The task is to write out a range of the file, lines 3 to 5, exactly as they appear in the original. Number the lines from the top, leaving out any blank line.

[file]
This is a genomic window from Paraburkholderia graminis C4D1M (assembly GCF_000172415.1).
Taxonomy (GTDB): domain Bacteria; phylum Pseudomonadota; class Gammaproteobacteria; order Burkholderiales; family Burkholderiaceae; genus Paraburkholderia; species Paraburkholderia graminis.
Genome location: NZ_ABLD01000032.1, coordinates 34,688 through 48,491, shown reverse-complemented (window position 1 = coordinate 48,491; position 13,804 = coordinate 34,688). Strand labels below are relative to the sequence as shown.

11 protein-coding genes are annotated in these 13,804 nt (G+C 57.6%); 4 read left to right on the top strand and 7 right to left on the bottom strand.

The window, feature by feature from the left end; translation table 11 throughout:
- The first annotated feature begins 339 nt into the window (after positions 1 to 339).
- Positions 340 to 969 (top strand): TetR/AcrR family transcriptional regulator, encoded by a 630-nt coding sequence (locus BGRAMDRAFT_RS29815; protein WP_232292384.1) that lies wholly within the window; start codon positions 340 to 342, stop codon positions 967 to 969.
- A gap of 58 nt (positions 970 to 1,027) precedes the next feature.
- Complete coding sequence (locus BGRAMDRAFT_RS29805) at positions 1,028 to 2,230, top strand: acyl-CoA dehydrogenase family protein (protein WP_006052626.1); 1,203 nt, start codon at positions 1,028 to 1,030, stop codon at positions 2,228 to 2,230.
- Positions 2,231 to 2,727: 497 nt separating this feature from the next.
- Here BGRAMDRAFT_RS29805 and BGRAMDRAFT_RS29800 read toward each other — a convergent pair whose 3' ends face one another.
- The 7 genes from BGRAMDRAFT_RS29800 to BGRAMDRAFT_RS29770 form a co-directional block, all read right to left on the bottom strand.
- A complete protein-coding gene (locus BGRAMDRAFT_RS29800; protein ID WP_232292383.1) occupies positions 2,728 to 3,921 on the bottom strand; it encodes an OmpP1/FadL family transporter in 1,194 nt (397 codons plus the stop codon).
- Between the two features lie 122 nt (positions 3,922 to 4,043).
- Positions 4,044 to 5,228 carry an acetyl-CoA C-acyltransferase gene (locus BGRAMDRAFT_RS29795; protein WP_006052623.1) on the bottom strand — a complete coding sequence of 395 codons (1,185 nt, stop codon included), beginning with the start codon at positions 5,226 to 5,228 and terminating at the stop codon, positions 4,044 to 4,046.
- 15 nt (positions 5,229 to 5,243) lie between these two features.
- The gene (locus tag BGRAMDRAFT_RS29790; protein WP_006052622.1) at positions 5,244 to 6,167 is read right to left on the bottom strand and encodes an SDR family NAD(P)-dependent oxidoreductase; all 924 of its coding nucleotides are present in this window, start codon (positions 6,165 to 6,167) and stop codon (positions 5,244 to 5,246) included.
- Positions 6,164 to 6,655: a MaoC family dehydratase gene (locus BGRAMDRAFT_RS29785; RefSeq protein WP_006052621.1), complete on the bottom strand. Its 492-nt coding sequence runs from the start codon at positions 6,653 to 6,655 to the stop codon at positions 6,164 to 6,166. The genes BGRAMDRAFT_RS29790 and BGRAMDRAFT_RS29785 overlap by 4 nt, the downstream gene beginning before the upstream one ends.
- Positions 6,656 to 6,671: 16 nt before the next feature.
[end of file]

Genome location: NZ_ABLD01000032.1, coordinates 34,688 through 48,491, shown reverse-complemented (window position 1 = coordinate 48,491; position 13,804 = coordinate 34,688). Strand labels below are relative to the sequence as shown.

11 protein-coding genes are annotated in these 13,804 nt (G+C 57.6%); 4 read left to right on the top strand and 7 right to left on the bottom strand.

The window, feature by feature from the left end; translation table 11 throughout: